As a matter of fact -- it is just part of my DNA, as they say -- but I'm going to go from here to meet with men and women of the Polish armed forces later today, to let them know how much I truly appreciate -- and I mean this sincerely, this is not a diplomatic nicety.  The President and I truly appreciate -- truly appreciate the sacrifices that the Polish military is making.  And I'm going to meet with decorated Polish war veterans who have served in Afghanistan.

I understand, like all parents -- my son just got back from a year in Iraq.  I understand the anxiety of every Polish mother and father, husband and wife, son and daughter.  And I just want you to know it may not be a big deal, but it's a big deal to me.  It's a big deal that you all know that we generally appreciate and recognize the sacrifice not only the soldiers in the field are making, but the families who are left at home.

There's a famous expression attributable to another man, not me.  It says that, "they also serve who stand and wait.  They also serve who stand and wait."  So we owe a debt of obligation to the mothers and fathers, husbands and wives, and children of those brave Polish soldiers.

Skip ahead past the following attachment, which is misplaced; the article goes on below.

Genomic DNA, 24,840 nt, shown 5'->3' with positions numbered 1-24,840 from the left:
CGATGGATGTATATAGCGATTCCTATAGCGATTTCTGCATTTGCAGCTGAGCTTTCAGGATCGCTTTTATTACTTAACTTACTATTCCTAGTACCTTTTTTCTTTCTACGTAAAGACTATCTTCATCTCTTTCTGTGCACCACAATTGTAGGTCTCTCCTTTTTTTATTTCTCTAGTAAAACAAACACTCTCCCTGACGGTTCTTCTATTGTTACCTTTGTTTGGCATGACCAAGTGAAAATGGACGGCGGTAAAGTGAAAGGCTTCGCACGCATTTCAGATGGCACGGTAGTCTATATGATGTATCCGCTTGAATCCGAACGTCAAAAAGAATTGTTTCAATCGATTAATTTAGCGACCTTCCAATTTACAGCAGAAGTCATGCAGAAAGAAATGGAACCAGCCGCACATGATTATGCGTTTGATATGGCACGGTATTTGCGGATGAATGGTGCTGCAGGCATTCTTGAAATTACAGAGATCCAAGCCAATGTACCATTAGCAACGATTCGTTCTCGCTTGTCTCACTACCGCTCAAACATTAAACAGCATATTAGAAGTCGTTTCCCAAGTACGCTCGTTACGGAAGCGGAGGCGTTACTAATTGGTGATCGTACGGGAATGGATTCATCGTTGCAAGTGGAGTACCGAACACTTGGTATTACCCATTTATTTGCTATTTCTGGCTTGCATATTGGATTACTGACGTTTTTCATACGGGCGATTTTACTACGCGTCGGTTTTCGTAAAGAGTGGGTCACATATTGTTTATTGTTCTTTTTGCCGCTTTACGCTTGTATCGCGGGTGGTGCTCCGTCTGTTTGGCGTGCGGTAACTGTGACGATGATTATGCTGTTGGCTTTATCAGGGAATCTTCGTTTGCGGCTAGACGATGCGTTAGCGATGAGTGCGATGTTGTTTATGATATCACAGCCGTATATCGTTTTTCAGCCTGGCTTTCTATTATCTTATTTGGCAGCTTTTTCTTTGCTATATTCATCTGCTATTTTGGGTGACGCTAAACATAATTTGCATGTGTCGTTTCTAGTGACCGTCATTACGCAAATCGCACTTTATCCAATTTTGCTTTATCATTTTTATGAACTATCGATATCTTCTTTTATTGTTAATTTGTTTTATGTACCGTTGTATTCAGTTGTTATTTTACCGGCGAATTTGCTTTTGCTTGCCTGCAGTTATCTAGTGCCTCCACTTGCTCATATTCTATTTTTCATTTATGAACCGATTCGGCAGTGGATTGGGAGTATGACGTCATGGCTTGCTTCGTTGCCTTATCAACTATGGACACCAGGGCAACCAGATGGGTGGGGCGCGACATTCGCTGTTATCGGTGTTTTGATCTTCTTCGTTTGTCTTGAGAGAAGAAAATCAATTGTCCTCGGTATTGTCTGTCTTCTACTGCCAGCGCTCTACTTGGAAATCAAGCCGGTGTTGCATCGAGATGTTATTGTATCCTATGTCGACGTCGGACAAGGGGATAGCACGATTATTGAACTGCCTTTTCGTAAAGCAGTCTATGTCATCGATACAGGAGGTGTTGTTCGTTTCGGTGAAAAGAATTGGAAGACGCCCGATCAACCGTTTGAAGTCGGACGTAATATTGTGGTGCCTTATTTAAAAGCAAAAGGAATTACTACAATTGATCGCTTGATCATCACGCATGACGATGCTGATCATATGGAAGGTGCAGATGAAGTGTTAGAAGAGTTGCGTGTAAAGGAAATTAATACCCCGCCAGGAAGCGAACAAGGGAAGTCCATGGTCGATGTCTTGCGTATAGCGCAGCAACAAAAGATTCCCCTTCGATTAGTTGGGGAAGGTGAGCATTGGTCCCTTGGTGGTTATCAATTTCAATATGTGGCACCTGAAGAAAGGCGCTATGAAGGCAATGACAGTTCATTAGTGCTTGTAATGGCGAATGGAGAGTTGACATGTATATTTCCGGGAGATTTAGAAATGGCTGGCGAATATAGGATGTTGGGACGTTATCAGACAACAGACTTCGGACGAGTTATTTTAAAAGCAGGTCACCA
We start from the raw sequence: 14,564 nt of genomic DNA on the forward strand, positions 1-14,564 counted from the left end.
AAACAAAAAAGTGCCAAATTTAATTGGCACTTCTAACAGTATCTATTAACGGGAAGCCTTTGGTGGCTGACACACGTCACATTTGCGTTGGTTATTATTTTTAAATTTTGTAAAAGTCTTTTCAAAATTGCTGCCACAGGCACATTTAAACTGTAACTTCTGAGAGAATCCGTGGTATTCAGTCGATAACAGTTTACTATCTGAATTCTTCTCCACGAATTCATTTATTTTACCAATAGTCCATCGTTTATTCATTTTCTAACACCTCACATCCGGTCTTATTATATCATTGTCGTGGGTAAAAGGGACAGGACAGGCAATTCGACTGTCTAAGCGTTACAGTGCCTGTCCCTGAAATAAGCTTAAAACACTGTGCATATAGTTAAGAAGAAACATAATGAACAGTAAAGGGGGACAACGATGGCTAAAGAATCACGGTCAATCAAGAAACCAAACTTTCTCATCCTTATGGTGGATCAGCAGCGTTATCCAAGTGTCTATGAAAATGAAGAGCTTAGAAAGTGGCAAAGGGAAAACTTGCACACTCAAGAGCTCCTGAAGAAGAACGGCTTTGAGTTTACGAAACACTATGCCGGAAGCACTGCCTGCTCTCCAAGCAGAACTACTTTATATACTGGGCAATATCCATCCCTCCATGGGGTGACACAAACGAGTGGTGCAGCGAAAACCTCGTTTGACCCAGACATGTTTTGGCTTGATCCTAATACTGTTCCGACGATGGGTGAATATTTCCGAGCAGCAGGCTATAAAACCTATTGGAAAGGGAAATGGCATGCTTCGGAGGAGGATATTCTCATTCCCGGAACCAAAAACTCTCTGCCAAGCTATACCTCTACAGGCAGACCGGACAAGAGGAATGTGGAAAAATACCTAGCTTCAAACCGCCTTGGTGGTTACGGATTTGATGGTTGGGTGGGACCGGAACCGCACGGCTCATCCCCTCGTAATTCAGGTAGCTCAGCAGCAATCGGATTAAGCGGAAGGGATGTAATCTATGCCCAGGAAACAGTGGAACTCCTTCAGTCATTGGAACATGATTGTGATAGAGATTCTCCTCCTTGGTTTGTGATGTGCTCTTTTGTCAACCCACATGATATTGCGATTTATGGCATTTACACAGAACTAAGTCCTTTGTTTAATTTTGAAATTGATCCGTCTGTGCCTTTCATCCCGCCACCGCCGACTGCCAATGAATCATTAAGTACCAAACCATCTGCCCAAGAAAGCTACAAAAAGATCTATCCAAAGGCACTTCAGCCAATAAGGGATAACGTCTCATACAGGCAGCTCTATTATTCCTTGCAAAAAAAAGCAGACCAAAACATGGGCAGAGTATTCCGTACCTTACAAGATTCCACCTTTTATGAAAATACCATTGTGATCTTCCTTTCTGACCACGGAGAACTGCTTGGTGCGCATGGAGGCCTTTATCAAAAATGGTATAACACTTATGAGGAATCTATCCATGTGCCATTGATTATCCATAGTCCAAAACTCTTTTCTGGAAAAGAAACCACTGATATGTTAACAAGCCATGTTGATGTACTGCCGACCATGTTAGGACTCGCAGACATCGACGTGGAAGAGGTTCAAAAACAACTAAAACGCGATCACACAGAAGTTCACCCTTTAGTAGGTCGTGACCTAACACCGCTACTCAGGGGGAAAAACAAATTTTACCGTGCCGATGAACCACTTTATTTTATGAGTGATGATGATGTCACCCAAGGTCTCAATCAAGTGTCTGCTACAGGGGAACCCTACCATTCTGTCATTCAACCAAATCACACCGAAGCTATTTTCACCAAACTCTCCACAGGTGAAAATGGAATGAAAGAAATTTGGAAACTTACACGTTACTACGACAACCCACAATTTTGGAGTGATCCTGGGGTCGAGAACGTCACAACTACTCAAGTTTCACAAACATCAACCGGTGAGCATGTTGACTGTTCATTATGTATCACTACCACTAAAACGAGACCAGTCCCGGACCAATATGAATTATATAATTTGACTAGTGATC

We also reaffirmed -- I reaffirmed -- President Obama's absolute determination to secure and ensure NATO's success in the 21st century is matched by the -- matches the success of the 20th century.  I briefed the President on Secretary Clinton's -- we talked in depth about Russia.  And we talked in depth about the -- our mutual desire to see better relations with Russia.  We also talked about my recent trip to Ukraine and to Georgia, and our similar views and concerns that we have relative to both countries.

The President and I discussed the leading role that Poland can play if it chooses to play -- and I believe it will, but that's a decision made by Poland -- on national missile defense within NATO -- within NATO.  And I welcome the President's support for the missile defense, and for Poland's offer to host a standard missile, this so-called SM-3s, in a third stage.